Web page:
Communists of Nepal have traditionally maintained close relations with Indian politicians, that often extended beyond the Left parties. From the time Pushpa Lal Shreshta and his comrades launched their political outfit in September 1949 in Calcutta, Nepalese communists have looked at Indian parties for inspiration. Some, like Manmohan Adhikari, Nepal’s first elected communist prime minister, was even arrested during the Quit India movement as a student in Varanasi.
However, when the two big communist parties of Nepal came together to merge into one political outfit last week, they certainly appear to be exemplars for the Indian Left, which continues to exist—and struggle—as several fractious communist organisations. But the merger decision also had enough for policy planners in South Block to mull over and assess its import.
On May 17, K.P. Sharma Oli’s Communist Party of Nepal (Unified Marxist-Leninist) and Pushpa Kamal Dahal Prachanda’s Communist Party of Nepal (Maoist Centre) merged to become the Nepal Communist Party—giving it over 60 per cent of the 275 seats in the current lower house of the Nepalese parliament.
This came as part of the agreement the parties had struck during last year’s parliamentary polls. For Maoist leader Prachanda, this has serious implications. Though he is co-chairman of the NCP with Oli, he ended up getting lesser number of seats than the former CPN (UML) leader. Undoubtedly, he joined the alliance as a junior partner and is widely believed to have closed his options by agreeing to merge his outfit with that of Oli’s.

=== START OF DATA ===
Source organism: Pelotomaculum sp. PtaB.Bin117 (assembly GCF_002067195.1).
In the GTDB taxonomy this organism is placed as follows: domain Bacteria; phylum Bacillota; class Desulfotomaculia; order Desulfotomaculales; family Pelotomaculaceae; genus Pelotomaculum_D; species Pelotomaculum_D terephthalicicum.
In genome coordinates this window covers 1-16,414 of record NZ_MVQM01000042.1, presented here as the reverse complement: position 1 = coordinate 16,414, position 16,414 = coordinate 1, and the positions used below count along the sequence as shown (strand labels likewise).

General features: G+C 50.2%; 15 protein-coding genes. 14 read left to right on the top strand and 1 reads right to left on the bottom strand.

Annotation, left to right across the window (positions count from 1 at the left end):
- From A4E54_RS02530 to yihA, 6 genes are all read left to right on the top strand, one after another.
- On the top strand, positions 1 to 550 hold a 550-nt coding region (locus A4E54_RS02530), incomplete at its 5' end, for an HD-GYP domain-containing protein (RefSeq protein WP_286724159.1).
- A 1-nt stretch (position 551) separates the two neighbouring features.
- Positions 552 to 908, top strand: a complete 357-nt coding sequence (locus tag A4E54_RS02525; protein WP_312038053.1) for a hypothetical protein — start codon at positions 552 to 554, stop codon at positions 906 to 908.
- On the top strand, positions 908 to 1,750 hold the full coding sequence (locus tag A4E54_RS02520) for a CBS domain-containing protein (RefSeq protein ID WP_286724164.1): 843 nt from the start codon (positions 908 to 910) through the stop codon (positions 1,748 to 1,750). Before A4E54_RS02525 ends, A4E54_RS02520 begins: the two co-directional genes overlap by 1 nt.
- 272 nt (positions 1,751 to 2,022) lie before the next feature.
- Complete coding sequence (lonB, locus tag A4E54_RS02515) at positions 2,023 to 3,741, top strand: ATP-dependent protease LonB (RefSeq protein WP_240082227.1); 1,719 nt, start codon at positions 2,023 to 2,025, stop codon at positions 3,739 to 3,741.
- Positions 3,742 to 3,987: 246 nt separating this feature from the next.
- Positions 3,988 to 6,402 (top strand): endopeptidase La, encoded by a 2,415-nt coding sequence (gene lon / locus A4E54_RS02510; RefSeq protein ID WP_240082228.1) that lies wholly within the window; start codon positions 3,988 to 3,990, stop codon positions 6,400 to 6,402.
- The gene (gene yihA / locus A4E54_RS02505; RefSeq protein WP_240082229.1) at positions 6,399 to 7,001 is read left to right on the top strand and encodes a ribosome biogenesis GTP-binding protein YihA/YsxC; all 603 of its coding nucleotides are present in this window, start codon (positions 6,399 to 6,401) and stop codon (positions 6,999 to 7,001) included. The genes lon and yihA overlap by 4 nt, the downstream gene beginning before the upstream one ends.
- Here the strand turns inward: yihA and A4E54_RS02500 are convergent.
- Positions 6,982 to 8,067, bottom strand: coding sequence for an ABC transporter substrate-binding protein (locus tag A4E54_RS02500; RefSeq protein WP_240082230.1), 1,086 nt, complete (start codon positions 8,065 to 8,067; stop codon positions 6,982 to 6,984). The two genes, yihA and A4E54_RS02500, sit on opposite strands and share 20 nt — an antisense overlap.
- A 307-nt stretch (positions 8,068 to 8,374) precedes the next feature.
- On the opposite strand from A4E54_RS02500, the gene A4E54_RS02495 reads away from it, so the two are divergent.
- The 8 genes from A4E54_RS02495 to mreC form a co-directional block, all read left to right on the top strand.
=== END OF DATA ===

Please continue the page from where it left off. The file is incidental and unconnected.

“This means Prachanda has decided to foreclose his future options,” says former Indian ambassador in Kathmandu, Ranjit Rae. By implication, this means the leader is no longer willing to destabilise the present government by joining ranks with other political parties.
This is not good news for India. Perennially, New Delhi has been the proverbial ‘king-maker’ in Nepal, which made it much disliked in the neighbouring country. But its ability to initiate fissures in parties and form governments also gave India the clout and much-needed relevance in Nepalese affairs. The merger, allowing a much stronger government in Kathmandu, gives Nepal a stable regime, making it less susceptible to the threat of being toppled. Even if Prachanda wants to do so, he will now have to get over 40 per cent of communist parliamentarians to create a breakaway faction.
Interestingly, though the decision to merge the two communist parties was taken at the time of last year’s parliamentary election, the formal part of uniting them came days after Prime Minister Narendra Modi’s visit to Nepal and weeks before the Nepalese PM travels to China on an official visit on June 19.
Given the current bonhomie between Modi and Oli, it is likely that the two premiers discussed this during their closed-door interaction in Kathmandu early this month. It is safe to assume that Oli must have assured Modi that nothing will be done against Indian interests and to diminish its role in Nepal.
Sources, however, say that one of the main backers of the move had been China, which sees a stable government in Kathmandu serving its interest best. To what extent can India accommodate China’s growing presence in Nepal will be gradually clear, and certainly after Oli’s visit next month.
Optimists in the Indian establishment still see some hope in the factions that exist in Oli’s outfit led by Madhav Nepal, Jala Nath Khanal and Bamdev Gautam. If and when they want to clip Oli’s wings, they may use Prachanda to marginalise the PM, who is currently extremely popular and powerful. Such a situation may bring back New Delhi into play in Nepalese politics.
For the time, however, as Nepal watchers in India keep a keen eye on developments in Kathmandu, a delegation of Indian communists are soon planning a trip to Nepal. It will be no less important to see what lesson they draw from their visit to the neighbouring country.